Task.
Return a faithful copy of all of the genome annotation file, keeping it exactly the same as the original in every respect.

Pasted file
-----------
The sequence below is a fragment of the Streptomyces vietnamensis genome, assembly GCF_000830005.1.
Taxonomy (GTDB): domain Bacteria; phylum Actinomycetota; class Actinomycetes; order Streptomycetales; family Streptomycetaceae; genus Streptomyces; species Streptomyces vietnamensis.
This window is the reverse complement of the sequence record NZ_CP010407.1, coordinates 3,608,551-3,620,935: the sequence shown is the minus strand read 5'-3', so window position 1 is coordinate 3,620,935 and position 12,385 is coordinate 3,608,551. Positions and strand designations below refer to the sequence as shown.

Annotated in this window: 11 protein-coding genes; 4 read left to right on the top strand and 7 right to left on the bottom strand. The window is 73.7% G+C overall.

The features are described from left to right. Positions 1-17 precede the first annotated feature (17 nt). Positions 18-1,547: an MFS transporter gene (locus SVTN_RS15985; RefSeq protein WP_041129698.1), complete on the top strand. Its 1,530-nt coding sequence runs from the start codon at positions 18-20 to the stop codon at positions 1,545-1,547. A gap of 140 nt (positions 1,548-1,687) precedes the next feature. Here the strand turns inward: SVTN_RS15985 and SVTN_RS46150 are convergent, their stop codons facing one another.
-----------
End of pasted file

The sequence below is a fragment of the Streptomyces vietnamensis genome, assembly GCF_000830005.1.
Taxonomy (GTDB): domain Bacteria; phylum Actinomycetota; class Actinomycetes; order Streptomycetales; family Streptomycetaceae; genus Streptomyces; species Streptomyces vietnamensis.
This window is the reverse complement of the sequence record NZ_CP010407.1, coordinates 3,608,551-3,620,935: the sequence shown is the minus strand read 5'-3', so window position 1 is coordinate 3,620,935 and position 12,385 is coordinate 3,608,551. Positions and strand designations below refer to the sequence as shown.

Annotated in this window: 11 protein-coding genes; 4 read left to right on the top strand and 7 right to left on the bottom strand. The window is 73.7% G+C overall.

The features are described from left to right. Positions 1-17 precede the first annotated feature (17 nt). Positions 18-1,547: an MFS transporter gene (locus SVTN_RS15985; RefSeq protein WP_041129698.1), complete on the top strand. Its 1,530-nt coding sequence runs from the start codon at positions 18-20 to the stop codon at positions 1,545-1,547. A gap of 140 nt (positions 1,548-1,687) precedes the next feature. Here the strand turns inward: SVTN_RS15985 and SVTN_RS46150 are convergent, their stop codons facing one another.